Season 3 Episode 4

Double Exposure

Aired Unknown Dec 16, 1973 on NBC
out of 10
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Episode Summary

Double Exposure
A film maker kills one of his clients in a break during the screening of a new ad campaign.

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  • Spoilers

    This eerie masterpiece is what television is all about: a chamber opera with stage machinery, "transformations," etc.

    A reading of it puts you on your mettle, because of its uncanny deftness and the receding (or advancing) perspectives it affords. Essentially, this is built as a fantasia on entrapment and blackmail. A motivational psychologist, Dr. Bart Keppel (Robert Culp), is conceived as financing his operations by seducing his clients (with the help of Arlene Martel as Tanya Baker) and then forcing them to pay up. This is metaphorical, if you like, but the writer (Stephen J. Cannell) is just getting warmed up. Dr. Keppel is the author of several books on his subject (The Mind String And How To Pull It, Human Values Vs. Human Motives, etc.), and generates motivational films at his research labs (these scenes were shot at the former Preview House on Sunset Blvd., a place where studios ran new films and programs for test audiences). His latest film is, coincidentally, about sales. "Historically," says its narrator, "we are a nation of salesmen." Dr. Keppel's specialty is the subliminal cut, the famous advertising technique in which single frames stimulating thirst or hunger are spliced unnoticeably into a film.

Peter Falk

Peter Falk

Lieutenant Columbo (no first name)

Trivia, Notes, Quotes and Allusions


  • TRIVIA (1)

    • The techinique of using subliminal cuts would not have worked as shown in this episode since the audience would be aware of individual frames spliced into a film. In the original experiment, conducted by James Vicary in 1957, a tachistoscope (specialized and separate projector) was used, projecting a message for an interval of only 1/3000th of a second; such a brief period that only the subconscious mind could be aware of it.

  • QUOTES (6)

    • Dr. Kepple: Your innuendos keep clumping through our conversations like hob-nailed boots.

    • Columbo: I had an uncle who made a killing in real estate up in San Dimas. Know what he did before he started sellin' dirt? Drove a school bus. Now he owns a ranch, a couple of Cadillacs, sends out embossed Christmas cards.

    • Dr. Kepple: I know one thing, Lieutenant. You have to admit it. You never would have solved it without using my technique.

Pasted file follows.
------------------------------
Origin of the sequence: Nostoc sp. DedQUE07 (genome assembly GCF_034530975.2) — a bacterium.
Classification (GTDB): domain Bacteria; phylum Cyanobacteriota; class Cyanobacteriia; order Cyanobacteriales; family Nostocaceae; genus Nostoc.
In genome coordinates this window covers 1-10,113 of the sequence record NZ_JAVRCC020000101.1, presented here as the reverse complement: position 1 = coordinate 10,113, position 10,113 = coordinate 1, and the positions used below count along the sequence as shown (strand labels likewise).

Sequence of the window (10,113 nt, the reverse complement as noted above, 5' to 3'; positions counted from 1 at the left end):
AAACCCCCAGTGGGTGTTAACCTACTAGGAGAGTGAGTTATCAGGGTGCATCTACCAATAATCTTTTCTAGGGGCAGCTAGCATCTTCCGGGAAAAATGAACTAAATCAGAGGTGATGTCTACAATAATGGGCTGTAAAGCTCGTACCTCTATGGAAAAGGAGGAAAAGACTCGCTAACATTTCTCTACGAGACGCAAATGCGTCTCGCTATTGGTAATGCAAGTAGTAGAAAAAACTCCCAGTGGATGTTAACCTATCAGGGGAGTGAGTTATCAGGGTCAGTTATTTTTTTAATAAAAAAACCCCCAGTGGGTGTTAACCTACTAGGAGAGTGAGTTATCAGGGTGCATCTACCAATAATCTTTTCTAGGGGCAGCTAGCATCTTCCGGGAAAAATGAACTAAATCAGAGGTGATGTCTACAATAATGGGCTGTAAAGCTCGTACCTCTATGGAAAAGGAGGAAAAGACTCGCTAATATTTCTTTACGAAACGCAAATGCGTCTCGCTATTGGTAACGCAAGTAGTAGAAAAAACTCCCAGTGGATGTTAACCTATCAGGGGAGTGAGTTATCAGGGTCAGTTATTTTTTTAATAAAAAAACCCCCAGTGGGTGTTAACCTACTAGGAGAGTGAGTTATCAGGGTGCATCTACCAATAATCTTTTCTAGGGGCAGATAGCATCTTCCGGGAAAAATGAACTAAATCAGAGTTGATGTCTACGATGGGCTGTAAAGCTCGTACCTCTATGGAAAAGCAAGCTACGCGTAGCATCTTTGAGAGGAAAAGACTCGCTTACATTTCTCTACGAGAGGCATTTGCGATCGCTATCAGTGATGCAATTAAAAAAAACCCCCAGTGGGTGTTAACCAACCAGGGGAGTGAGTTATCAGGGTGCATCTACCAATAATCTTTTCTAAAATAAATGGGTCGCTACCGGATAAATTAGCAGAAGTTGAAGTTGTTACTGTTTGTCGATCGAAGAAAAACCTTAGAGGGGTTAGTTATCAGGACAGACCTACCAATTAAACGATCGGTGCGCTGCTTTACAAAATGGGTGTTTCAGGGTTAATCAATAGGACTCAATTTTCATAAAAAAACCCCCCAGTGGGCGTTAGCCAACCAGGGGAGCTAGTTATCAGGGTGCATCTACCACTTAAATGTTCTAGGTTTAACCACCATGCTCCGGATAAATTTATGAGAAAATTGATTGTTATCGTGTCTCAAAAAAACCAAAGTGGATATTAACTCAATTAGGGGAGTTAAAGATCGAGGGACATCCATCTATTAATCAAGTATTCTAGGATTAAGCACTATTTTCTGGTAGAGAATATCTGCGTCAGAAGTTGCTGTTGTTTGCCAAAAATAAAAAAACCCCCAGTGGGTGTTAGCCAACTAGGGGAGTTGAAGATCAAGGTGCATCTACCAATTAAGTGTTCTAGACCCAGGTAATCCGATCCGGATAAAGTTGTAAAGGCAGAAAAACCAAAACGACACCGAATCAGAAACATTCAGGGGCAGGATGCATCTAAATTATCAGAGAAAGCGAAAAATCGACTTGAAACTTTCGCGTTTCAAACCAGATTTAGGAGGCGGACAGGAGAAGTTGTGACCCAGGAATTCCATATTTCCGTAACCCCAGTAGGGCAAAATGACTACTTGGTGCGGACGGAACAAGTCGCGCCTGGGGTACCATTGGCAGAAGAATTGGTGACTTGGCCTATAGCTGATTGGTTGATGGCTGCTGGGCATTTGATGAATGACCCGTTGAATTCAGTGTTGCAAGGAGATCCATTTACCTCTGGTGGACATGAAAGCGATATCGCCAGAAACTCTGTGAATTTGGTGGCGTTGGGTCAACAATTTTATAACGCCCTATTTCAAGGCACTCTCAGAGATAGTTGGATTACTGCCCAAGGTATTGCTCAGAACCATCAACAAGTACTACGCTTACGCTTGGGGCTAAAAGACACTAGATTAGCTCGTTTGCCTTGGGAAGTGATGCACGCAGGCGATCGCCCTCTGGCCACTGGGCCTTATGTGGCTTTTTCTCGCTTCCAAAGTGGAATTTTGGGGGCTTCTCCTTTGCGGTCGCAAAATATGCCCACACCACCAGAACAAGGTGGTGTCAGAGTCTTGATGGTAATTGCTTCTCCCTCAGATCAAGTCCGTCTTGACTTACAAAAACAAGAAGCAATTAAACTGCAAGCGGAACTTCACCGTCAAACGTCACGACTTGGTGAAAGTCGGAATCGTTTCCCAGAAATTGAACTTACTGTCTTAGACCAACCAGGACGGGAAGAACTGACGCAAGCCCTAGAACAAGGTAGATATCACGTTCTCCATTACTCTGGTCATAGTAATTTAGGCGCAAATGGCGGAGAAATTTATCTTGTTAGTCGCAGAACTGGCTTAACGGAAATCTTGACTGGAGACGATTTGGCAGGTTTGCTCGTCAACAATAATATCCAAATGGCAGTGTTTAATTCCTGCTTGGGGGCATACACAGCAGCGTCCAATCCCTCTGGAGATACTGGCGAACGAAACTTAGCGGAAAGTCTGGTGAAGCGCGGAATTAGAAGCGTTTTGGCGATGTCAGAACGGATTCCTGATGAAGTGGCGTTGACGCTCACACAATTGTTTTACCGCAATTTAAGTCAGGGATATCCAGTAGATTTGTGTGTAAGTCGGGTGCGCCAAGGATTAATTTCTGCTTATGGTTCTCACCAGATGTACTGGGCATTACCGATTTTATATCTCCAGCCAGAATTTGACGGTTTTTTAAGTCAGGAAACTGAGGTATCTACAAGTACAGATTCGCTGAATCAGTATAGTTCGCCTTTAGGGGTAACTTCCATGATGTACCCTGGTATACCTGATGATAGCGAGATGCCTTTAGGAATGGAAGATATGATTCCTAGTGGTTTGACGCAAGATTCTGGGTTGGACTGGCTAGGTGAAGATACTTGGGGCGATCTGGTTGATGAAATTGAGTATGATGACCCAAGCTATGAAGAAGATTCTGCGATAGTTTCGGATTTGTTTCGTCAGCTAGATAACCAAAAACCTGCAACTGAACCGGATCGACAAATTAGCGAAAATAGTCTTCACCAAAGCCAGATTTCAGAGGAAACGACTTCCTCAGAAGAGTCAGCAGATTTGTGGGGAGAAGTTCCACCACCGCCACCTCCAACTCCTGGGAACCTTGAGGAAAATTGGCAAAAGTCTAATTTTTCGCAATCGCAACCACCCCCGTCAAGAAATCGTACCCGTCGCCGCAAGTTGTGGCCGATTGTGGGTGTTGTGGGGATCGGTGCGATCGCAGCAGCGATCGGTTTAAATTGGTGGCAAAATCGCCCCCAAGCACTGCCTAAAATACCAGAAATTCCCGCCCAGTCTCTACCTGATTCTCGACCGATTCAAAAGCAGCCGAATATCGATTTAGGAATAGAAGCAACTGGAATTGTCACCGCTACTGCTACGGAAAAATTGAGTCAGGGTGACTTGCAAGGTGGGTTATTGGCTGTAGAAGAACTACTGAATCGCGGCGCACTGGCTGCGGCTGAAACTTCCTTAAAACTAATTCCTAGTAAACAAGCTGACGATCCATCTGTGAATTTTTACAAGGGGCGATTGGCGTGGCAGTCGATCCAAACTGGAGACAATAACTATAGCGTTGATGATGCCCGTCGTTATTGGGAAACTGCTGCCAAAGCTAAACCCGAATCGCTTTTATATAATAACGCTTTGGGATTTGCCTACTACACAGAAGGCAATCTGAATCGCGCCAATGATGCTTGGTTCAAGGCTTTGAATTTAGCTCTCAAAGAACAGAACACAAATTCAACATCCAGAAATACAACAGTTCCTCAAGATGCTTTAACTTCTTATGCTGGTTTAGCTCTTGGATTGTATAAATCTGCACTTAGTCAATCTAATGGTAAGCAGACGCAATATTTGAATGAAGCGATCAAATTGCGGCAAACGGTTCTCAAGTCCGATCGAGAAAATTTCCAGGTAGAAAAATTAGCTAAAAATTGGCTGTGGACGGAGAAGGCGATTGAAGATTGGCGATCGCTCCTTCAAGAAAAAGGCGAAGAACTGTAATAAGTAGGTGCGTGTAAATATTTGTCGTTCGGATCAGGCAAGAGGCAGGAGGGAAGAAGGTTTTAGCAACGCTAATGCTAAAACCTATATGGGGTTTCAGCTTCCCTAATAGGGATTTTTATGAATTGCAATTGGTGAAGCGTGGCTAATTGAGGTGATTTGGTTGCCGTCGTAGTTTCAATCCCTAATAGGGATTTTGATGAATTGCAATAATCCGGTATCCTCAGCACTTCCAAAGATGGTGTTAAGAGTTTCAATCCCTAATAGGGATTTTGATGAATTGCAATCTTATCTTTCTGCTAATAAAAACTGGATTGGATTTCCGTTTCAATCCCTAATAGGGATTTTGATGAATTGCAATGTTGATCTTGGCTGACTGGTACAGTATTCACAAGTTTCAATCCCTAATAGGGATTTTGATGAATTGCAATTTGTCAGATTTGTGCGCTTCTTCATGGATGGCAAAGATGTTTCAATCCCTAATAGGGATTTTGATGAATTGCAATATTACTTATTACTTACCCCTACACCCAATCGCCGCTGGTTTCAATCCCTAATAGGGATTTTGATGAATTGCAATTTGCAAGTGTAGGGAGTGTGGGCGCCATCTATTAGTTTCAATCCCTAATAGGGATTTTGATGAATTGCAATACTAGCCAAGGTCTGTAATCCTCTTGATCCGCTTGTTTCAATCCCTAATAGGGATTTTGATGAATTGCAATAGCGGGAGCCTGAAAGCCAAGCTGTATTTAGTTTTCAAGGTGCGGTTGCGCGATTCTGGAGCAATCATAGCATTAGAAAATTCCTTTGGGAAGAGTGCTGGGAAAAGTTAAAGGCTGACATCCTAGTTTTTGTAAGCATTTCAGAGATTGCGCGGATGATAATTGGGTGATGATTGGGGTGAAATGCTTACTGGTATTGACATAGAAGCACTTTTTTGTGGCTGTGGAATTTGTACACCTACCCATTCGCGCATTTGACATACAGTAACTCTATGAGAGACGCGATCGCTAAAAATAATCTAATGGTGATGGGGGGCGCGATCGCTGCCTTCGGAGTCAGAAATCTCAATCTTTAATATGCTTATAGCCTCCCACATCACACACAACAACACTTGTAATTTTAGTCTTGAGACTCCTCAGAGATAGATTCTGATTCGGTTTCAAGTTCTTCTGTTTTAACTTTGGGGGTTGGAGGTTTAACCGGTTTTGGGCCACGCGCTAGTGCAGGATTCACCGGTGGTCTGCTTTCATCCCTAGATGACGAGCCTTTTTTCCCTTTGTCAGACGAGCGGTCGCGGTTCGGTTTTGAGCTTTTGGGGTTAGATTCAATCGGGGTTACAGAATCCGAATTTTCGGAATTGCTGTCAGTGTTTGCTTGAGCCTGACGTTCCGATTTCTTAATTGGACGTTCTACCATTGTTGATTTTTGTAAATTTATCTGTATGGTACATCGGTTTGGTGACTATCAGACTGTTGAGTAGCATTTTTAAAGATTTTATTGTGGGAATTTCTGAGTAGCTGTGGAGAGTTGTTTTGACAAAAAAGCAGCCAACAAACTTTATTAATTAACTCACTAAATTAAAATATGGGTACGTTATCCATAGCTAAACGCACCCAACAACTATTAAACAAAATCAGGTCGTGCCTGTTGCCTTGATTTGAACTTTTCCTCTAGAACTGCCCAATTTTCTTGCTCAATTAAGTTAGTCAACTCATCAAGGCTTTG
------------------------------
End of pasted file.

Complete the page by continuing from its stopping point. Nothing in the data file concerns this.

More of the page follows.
Columbo: That's right, Doc. If there was a reward I'd support your claim to it.

    • Columbo: That's why the barrel and the chamber were clean when Ballistics checked out the gun. That's a lovely touch. A converter! I never figured on a converter.

    • Dr. Kepple: In that case I'm deeply grateful for one thing.
      Columbo: What's that, Doctor?
      Dr. Kepple: That you've established that White was killed between 7:30 and 8 because you and I have been together constantly since 7:30, starting in the cutting room and ending, I hope, now. Otherwise I'm positive you'd still be accusing me.
      Columbo: Well, Doctor, I've never accused you of anything.
      Dr. Kepple: I'll ignore that because I'm convinced that my only real protection in this matter is the fact that you personally are my alibi.
      Columbo: And that's a tough nut to crack.
      Dr. Kepple: That's not tough. That's impossible.

    • Columbo: Can anyone confirm that?
      Mrs. Norris: No.
      Columbo: No one at all?
      Mrs. Norris: Nobody at all. Which means that I don't have what you call an alibi.
      Columbo: Oh yes you do, Mrs. Norris. You were at the corner of Valley and Magnolia.
      Mrs. Norris: With nobody to prove it.
      Columbo: Well, I didn't say you had a good alibi but you do have an alibi.
      Mrs. Norris: Lieutenant, I didn't kill my husband.
      Columbo: I believe that.
      Mrs. Norris: You do?
      Columbo: Yes, ma'am.
      Mrs. Norris: Why?
      Columbo: My wife's got no head for crime. We go to those whodunit movies. She always picks the wrong murderer. I want to tell you something. If my wife decided to murder me she could come up with a better alibi than you got.
      Mrs. Norris: Thank you.
      Columbo: You're welcome.

  • NOTES (4)

    • Apparently the scene or scenes with the character Tanya Baker were edited out of the finished episode. Arlene Martell is listed in the credits as Tanya Baker, yet this character is only referred to in the episode, never seen.

    • This is the third of Robert Culp's appearances as a murderer in the original series (and his third out of four if you count the entire series). This makes him the first actor to hit this record, although Jack Cassidy would tie him three years later in "Now You See Him."

    • Columbo mentions "the Hayward case", as in Sen. Hayward in the previous episode "Candidate for Crime"; one of the few times an episode refers to a previous episode.

    • 90 minutes long.